The only silver lining about not being able to travel to Paris physically is that it is surely the easiest city to visit virtually. No other place has, arguably, been as covered and celebrated in art, on the big and small screens, and, perhaps most notably of all, in literature.
Fortunately, while we’ve been waiting for borders to re-open, there has been an abundance of books about, or set in, the City of Light, to helpdeliver our Paris fix. This year alone has seen some sensational publications à la parisienne — and we’re only halfway through.
If you’re looking to replenish your book pile (as I am, given my hometown is in lockdown again, sigh), read on for some recommendations.
Bonne lecture … & bon (virtual) voyage!
With Love from Paris
First, a shout-out to some novels that have been translated from their original French. Gratitude by Delphine de Vigan is an emotion-filled novella, written elegantly even in its bleak moments, and laced with poignant, philosophical thoughts about existence, as only a French author can do.
Tatiana de Rosnay’s latest English translation is Flowers of Darkness, which explores her favourite themes, described by her publisher as ‘the imprint of place’ and ‘the weight of secrets.’
A best-seller in France, The Mad Women’s Ball by Victoria Mas, set in a Parisian asylum in 1885, has just been released in English; make a note to read it before its September 17 movie release (Amazon Prime).
More Historical Fiction for Francophiles
The Queen’s Fortune: Desiree, Napoleon, and the Dynasty by Allison Pataki, is a sweeping saga that unfolds in pre- and then post-revolutionary Paris, seen through the eyes of Desiree Clary, the love of Napoleon’s life before Joséphine stole that crown.
And then there’s The Women of Chateau Lafayette by Stephanie Dray — an epic novel that boasts a triple timeline — not just Revolutionary Paris and France, but also the two world wars — and a trio of engaging heroines all linked by a French castle that has a remarkable tale of its own to tell.
If you prefer your historical French fiction centred mostly around the second world war, this particular genre has only become all the more plentiful. Check out: An American in Paris by Siobahn Curham, The Paris Dressmaker by Kristy Cambron, The Paris Apartment by Kelly Bowen, Sisters of the Resistance: A Novel of Catherine Dior’s Paris Spy Network by Christine Wells, and The Paris Library by Janet Skeslien Charles.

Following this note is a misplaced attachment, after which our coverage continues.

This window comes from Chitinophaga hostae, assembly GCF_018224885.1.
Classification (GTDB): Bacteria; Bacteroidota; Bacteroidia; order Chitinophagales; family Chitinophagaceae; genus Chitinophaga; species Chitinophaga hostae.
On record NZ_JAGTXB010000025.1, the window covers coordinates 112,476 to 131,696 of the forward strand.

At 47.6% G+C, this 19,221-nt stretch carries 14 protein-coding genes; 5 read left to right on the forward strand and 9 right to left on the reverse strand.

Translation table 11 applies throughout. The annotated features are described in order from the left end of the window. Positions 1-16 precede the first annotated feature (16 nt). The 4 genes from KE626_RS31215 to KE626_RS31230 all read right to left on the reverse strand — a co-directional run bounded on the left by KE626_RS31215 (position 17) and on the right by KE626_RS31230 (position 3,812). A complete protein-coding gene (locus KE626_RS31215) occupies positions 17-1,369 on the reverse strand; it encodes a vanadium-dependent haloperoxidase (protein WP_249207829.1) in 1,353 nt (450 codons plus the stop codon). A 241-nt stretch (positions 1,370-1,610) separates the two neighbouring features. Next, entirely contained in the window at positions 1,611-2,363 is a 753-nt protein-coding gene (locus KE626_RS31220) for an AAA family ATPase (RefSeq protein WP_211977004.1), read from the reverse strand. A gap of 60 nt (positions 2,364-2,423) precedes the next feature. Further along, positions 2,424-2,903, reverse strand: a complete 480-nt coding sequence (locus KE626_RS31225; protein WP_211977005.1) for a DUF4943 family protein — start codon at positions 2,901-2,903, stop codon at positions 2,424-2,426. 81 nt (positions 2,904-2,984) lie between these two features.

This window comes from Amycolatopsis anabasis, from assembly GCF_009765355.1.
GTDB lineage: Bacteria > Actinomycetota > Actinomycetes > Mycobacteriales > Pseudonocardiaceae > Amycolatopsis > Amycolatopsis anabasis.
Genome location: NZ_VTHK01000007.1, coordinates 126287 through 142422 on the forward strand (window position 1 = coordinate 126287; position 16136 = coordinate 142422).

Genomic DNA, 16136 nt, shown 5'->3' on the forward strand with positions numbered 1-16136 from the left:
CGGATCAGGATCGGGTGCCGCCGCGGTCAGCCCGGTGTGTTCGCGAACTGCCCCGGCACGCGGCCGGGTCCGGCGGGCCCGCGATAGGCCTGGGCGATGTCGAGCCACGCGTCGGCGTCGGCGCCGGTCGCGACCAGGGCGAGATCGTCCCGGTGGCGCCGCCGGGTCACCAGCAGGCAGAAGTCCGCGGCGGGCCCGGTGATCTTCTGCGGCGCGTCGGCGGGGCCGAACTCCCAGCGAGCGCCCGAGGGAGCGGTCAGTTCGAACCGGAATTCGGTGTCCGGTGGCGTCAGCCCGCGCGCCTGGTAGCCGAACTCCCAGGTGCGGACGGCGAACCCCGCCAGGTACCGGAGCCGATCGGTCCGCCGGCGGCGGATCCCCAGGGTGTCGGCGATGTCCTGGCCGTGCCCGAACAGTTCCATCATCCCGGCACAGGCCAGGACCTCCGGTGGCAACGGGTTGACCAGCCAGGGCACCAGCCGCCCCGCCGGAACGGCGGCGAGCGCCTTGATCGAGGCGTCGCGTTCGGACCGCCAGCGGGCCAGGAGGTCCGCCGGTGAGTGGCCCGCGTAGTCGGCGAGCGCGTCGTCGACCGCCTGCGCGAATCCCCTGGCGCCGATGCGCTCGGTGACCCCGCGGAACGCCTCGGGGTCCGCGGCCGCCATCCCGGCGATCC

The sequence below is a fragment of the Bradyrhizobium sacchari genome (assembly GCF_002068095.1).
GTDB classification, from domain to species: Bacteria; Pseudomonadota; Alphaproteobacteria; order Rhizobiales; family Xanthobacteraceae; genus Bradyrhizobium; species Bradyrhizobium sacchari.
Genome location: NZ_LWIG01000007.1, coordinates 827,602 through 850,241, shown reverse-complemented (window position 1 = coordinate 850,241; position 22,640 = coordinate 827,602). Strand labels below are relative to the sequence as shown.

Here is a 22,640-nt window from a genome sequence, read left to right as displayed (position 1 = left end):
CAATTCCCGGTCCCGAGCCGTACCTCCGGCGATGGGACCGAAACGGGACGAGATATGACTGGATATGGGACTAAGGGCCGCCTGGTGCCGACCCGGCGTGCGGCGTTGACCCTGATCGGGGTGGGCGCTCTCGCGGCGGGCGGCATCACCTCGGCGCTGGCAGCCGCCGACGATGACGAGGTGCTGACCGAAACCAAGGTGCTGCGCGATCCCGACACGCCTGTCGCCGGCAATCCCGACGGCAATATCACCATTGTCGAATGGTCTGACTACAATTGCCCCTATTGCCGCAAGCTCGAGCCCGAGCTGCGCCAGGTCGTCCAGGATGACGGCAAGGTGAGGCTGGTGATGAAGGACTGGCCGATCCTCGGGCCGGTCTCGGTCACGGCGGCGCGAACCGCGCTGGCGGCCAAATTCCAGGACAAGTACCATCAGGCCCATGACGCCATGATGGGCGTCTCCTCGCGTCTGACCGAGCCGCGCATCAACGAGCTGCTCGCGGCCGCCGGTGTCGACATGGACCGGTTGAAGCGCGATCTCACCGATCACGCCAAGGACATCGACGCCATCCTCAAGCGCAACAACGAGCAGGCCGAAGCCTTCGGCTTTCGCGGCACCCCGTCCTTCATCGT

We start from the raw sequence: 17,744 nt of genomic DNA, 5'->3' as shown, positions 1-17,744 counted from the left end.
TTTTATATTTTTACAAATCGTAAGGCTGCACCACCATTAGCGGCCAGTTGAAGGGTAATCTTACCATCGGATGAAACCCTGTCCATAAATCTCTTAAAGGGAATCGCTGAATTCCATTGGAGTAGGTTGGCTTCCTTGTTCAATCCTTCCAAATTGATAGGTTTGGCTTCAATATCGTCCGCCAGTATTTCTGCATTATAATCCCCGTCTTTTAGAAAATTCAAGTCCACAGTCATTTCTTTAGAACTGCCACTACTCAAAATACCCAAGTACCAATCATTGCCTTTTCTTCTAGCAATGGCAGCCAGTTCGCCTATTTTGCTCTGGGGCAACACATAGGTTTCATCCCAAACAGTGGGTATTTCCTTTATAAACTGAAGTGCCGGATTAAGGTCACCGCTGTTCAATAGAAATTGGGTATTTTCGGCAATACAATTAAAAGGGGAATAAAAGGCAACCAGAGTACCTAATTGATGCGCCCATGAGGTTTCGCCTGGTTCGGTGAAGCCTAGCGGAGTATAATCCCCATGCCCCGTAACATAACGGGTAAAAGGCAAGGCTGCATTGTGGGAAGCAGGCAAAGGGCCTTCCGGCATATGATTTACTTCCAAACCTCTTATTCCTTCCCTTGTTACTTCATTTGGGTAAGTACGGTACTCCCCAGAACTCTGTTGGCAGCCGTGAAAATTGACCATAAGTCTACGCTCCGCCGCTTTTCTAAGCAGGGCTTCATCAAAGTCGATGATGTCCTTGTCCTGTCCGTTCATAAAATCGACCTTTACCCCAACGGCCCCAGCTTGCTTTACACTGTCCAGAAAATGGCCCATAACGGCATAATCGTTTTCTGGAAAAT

WWII Books for History Buffs
The aforementioned genre of novels set in Paris during World War II was largely inspired by Anne Sebba’s phenomenal, if devastating, book from 2016: Les Parisiennes: How the Women of Paris Lived, Loved and Died in the 1940s. If you enjoyed this (despite its heart-wrenching tales), you’ll also appreciate The Nine: The True Story of a Band of Women who Survived the Worst of Nazi Germany by Gwen Strauss.
Other recent books about Parisian wartime heroes are The Art of Resistance: My Four Years in the French Underground by Justus Rosenberg and Escape from Paris: A True Story of Love and Resistance in Wartime France by Stephen Harding.
And if you have the stomach to read about the villains of that dark period of history: Goering’s Man in Paris: The Story of a Nazi Art Plunderer and his World by Jonathan Petropoulos and The King of Nazi Paris: Henri Lafont and the French Gestapo by Christopher Othen.
More on French Jewish History
You only need to have read a few non-fiction pages about 1940s France to realise that this war wasn’t all black and white, neatly divided into goodies and baddies. There was evil on the French side as well — the collaborators, racketeers, denouncers … You soon see, with a heavy heart, that anti-Semitism was alive and well in France, too (even if not to the overt degree as it was in Germany). Edmund de Waal’s The Hare with the Amber Eyes, a 2010 sleeper hit that sells strongly to this day, explored the prejudice suffered by the Ephrussi, a once super-wealthy, art-loving European Jewish banking dynasty, from the Belle Époque onwards. The author’s follow-up, Letters to Camondo, also poignantly contrasts the pursuit of beauty with the ugliness of reality.
If you want to take this theme further: the newly released House of Fragile Things: Jewish Art Collectors and the Fall of France by James McAuley examines how patriotic Jewish French families came to be betrayed by the nation they loved.
Staying in the Past …
Picking up on the topic of the so-called Beautiful Era is The Belle Époque: A Cultural History, Paris and Beyond; author Dominique Kalifa looks at the latter-day mythologisation of the period between the Franco-Prussian and First World Wars.
If you’re after a more general history of Paris, look up The Making of Paris: The Story of how Paris Evolved from a Fishing Village into the World’s Most Beautiful City by Russell Kelley.
Finally, Something a Little Lighter …
Despite Paris’s complicated history, the city is also, of course, the capital of so much beauty. There’s fashion, for one. For more about the city’s history as the centre of style, see Paris to New York: The Transatlantic Fashion Industry in the Twentieth Century by Véronique Pouillard and The Cartiers: The Untold Story of the Family Behind the Jewelry Empire by Francesca Cartier Brickell.
Paris is about haute cuisine as much as haute couture. A Table in Paris: The Cafés, Bistros and Brasseries of the World’s Most Romantic City by John Donohue will have your mouth watering at the thought of your first post-pandemic Parisian feasts.
And, finally, there’s architecture. A sumptuous new way to admire the city’s grandeur is via the glossy photographic time Paris from the Air by Jeffrey Milstein.